National Geographic : Siberia, the Coldest and Wildest Place on Earth

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Siberia is a vast Russian province encompassing most of Northern Asia, with terrain spanning tundra, coniferous forest and mountain ranges including Altai, Ural, and Verkhoyansk.

An extensive geographical region, and by the broadest definition is also known as North Asia. Historically, Siberia has been a part of Russia since the 16th century.

Temperatures in Siberia can go as low as minus 67 degrees Celsius, prompting even eyelashes to freeze. But residents of the remote region are accustomed to the record-cold weather.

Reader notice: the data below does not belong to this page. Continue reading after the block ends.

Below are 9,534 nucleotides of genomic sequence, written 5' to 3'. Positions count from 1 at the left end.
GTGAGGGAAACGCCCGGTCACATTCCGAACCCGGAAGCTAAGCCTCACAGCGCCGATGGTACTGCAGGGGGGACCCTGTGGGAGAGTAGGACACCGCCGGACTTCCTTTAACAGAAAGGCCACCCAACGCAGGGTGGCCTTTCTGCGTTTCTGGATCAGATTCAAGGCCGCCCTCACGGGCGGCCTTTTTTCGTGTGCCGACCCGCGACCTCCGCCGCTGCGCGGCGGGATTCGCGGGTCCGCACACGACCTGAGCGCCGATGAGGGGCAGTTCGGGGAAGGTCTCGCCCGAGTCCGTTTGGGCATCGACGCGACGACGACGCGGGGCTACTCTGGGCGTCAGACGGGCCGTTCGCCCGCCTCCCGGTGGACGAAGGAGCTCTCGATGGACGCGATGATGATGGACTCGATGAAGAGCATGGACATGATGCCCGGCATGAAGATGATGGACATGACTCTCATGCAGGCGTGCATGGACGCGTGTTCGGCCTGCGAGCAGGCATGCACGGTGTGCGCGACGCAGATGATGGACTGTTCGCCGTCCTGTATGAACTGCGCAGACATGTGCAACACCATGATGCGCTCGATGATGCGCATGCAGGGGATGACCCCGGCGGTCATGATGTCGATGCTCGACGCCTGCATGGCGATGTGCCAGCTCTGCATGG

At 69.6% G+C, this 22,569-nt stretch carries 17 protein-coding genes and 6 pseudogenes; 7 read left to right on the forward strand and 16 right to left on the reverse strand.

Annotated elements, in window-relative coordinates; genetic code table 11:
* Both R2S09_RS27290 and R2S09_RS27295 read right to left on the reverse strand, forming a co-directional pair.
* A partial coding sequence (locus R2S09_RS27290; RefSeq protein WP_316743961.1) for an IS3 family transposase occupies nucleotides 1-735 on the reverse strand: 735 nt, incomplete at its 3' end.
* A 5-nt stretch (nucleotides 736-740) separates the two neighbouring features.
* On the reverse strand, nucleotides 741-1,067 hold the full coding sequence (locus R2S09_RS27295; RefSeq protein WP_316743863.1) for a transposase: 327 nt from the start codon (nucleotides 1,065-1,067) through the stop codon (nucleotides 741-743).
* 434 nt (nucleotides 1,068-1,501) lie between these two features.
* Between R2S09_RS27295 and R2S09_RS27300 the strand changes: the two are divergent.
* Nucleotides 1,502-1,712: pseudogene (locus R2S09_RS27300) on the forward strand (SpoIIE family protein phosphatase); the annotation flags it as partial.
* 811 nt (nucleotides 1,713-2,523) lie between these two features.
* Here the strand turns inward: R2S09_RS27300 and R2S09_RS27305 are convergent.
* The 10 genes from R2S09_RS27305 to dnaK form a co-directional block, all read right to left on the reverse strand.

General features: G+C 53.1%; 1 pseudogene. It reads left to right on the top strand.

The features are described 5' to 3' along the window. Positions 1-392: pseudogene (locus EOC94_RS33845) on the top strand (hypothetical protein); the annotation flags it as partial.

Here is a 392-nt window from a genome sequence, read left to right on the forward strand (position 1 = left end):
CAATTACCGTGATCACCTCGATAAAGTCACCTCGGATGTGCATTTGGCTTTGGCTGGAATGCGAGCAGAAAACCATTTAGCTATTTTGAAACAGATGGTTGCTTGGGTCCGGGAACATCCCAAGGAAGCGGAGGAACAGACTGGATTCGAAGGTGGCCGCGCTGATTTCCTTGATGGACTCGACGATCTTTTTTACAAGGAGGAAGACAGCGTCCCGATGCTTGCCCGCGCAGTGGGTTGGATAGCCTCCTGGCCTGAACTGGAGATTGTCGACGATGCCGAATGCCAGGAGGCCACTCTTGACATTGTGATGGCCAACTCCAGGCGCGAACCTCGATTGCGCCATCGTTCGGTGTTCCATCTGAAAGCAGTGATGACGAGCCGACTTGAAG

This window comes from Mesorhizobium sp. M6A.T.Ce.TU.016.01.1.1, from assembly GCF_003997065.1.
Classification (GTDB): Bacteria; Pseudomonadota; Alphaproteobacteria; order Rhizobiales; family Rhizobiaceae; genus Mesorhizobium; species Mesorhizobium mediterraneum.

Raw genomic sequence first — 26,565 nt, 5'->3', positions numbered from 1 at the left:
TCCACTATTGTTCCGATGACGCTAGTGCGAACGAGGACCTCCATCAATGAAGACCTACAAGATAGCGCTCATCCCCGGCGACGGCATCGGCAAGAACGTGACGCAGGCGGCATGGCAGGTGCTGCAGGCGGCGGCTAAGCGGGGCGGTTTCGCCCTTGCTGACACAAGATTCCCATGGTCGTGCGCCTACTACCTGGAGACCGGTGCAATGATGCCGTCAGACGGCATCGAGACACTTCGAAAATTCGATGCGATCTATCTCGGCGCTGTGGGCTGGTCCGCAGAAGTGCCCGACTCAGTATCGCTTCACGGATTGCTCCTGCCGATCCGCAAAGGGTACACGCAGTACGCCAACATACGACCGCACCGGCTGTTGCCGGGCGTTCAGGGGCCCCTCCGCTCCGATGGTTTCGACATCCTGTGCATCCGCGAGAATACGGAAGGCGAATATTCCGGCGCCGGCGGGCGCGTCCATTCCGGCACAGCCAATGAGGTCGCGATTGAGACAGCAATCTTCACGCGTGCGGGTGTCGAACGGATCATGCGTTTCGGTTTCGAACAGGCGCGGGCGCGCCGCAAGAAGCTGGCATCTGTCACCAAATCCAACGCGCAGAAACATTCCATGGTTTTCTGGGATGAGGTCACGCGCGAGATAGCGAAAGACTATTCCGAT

The most commonly occurring climate in Siberia by far is continental subarctic, with the annual average temperature about minus 5 degrees Celsius. In January, the average is minus 25 degrees Celsius, while in July, the temperature can go as high as plus 17 degrees Celsius.

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